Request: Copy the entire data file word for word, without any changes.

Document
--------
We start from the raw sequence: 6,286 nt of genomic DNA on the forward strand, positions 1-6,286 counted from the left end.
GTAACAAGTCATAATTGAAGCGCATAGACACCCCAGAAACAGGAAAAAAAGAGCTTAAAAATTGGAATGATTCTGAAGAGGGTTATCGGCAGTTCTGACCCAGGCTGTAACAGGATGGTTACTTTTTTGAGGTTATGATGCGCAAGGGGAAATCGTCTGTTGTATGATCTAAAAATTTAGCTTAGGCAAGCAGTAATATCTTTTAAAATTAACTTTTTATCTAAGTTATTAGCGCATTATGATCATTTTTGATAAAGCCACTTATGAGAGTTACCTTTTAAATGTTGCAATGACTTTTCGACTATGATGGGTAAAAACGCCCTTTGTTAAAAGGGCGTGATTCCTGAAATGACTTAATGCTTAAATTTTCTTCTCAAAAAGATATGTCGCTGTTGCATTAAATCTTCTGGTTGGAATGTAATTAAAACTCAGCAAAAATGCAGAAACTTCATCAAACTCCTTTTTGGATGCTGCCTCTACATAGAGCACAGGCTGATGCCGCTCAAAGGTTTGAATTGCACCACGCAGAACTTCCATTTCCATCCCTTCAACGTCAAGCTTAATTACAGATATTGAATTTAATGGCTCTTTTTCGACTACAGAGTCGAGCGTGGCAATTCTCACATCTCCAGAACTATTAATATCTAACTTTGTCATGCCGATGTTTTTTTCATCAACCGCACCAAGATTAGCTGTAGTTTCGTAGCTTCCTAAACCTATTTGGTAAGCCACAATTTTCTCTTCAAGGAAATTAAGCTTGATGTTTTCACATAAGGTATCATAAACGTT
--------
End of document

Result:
We start from the raw sequence: 6,286 nt of genomic DNA on the forward strand, positions 1-6,286 counted from the left end.
GTAACAAGTCATAATTGAAGCGCATAGACACCCCAGAAACAGGAAAAAAAGAGCTTAAAAATTGGAATGATTCTGAAGAGGGTTATCGGCAGTTCTGACCCAGGCTGTAACAGGATGGTTACTTTTTTGAGGTTATGATGCGCAAGGGGAAATCGTCTGTTGTATGATCTAAAAATTTAGCTTAGGCAAGCAGTAATATCTTTTAAAATTAACTTTTTATCTAAGTTATTAGCGCATTATGATCATTTTTGATAAAGCCACTTATGAGAGTTACCTTTTAAATGTTGCAATGACTTTTCGACTATGATGGGTAAAAACGCCCTTTGTTAAAAGGGCGTGATTCCTGAAATGACTTAATGCTTAAATTTTCTTCTCAAAAAGATATGTCGCTGTTGCATTAAATCTTCTGGTTGGAATGTAATTAAAACTCAGCAAAAATGCAGAAACTTCATCAAACTCCTTTTTGGATGCTGCCTCTACATAGAGCACAGGCTGATGCCGCTCAAAGGTTTGAATTGCACCACGCAGAACTTCCATTTCCATCCCTTCAACGTCAAGCTTAATTACAGATATTGAATTTAATGGCTCTTTTTCGACTACAGAGTCGAGCGTGGCAATTCTCACATCTCCAGAACTATTAATATCTAACTTTGTCATGCCGATGTTTTTTTCATCAACCGCACCAAGATTAGCTGTAGTTTCGTAGCTTCCTAAACCTATTTGGTAAGCCACAATTTTCTCTTCAAGGAAATTAAGCTTGATGTTTTCACATAAGGTATCATAAACGTT